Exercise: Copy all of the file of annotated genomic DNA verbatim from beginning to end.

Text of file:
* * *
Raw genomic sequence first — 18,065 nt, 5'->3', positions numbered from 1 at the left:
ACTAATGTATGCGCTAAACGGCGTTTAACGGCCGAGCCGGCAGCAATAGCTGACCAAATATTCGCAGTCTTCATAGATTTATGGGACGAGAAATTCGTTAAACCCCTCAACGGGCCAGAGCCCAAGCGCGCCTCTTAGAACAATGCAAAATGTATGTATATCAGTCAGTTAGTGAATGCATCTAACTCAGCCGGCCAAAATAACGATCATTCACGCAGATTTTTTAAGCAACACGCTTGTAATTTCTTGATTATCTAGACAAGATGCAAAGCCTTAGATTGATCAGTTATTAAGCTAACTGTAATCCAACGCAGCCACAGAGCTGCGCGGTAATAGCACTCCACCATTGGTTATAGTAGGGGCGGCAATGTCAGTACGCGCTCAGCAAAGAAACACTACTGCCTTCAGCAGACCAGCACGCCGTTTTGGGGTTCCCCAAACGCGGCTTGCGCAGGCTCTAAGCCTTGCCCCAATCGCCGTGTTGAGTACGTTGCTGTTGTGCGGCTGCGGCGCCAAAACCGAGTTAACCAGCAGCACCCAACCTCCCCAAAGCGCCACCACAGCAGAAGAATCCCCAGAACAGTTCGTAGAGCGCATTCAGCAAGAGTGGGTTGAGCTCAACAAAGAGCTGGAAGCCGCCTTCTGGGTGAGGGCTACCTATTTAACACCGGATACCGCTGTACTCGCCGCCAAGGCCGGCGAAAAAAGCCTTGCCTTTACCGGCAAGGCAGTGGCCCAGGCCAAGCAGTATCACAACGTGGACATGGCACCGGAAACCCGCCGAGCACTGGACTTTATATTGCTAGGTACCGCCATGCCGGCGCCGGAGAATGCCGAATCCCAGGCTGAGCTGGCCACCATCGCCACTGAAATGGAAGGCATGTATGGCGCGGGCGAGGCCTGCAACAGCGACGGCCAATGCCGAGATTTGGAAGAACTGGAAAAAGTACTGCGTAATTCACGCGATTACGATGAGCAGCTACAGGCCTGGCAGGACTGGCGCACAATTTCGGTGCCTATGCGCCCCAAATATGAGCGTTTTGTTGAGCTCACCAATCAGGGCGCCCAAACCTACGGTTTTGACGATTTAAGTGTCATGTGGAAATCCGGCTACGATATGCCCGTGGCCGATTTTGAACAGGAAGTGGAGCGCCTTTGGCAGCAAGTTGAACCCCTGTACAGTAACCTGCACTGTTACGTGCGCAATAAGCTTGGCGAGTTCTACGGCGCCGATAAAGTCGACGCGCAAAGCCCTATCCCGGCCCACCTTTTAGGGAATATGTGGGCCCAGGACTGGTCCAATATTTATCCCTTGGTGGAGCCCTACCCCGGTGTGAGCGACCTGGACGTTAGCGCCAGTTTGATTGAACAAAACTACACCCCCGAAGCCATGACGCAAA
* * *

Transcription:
Raw genomic sequence first — 18,065 nt, 5'->3', positions numbered from 1 at the left:
ACTAATGTATGCGCTAAACGGCGTTTAACGGCCGAGCCGGCAGCAATAGCTGACCAAATATTCGCAGTCTTCATAGATTTATGGGACGAGAAATTCGTTAAACCCCTCAACGGGCCAGAGCCCAAGCGCGCCTCTTAGAACAATGCAAAATGTATGTATATCAGTCAGTTAGTGAATGCATCTAACTCAGCCGGCCAAAATAACGATCATTCACGCAGATTTTTTAAGCAACACGCTTGTAATTTCTTGATTATCTAGACAAGATGCAAAGCCTTAGATTGATCAGTTATTAAGCTAACTGTAATCCAACGCAGCCACAGAGCTGCGCGGTAATAGCACTCCACCATTGGTTATAGTAGGGGCGGCAATGTCAGTACGCGCTCAGCAAAGAAACACTACTGCCTTCAGCAGACCAGCACGCCGTTTTGGGGTTCCCCAAACGCGGCTTGCGCAGGCTCTAAGCCTTGCCCCAATCGCCGTGTTGAGTACGTTGCTGTTGTGCGGCTGCGGCGCCAAAACCGAGTTAACCAGCAGCACCCAACCTCCCCAAAGCGCCACCACAGCAGAAGAATCCCCAGAACAGTTCGTAGAGCGCATTCAGCAAGAGTGGGTTGAGCTCAACAAAGAGCTGGAAGCCGCCTTCTGGGTGAGGGCTACCTATTTAACACCGGATACCGCTGTACTCGCCGCCAAGGCCGGCGAAAAAAGCCTTGCCTTTACCGGCAAGGCAGTGGCCCAGGCCAAGCAGTATCACAACGTGGACATGGCACCGGAAACCCGCCGAGCACTGGACTTTATATTGCTAGGTACCGCCATGCCGGCGCCGGAGAATGCCGAATCCCAGGCTGAGCTGGCCACCATCGCCACTGAAATGGAAGGCATGTATGGCGCGGGCGAGGCCTGCAACAGCGACGGCCAATGCCGAGATTTGGAAGAACTGGAAAAAGTACTGCGTAATTCACGCGATTACGATGAGCAGCTACAGGCCTGGCAGGACTGGCGCACAATTTCGGTGCCTATGCGCCCCAAATATGAGCGTTTTGTTGAGCTCACCAATCAGGGCGCCCAAACCTACGGTTTTGACGATTTAAGTGTCATGTGGAAATCCGGCTACGATATGCCCGTGGCCGATTTTGAACAGGAAGTGGAGCGCCTTTGGCAGCAAGTTGAACCCCTGTACAGTAACCTGCACTGTTACGTGCGCAATAAGCTTGGCGAGTTCTACGGCGCCGATAAAGTCGACGCGCAAAGCCCTATCCCGGCCCACCTTTTAGGGAATATGTGGGCCCAGGACTGGTCCAATATTTATCCCTTGGTGGAGCCCTACCCCGGTGTGAGCGACCTGGACGTTAGCGCCAGTTTGATTGAACAAAACTACACCCCCGAAGCCATGACGCAAA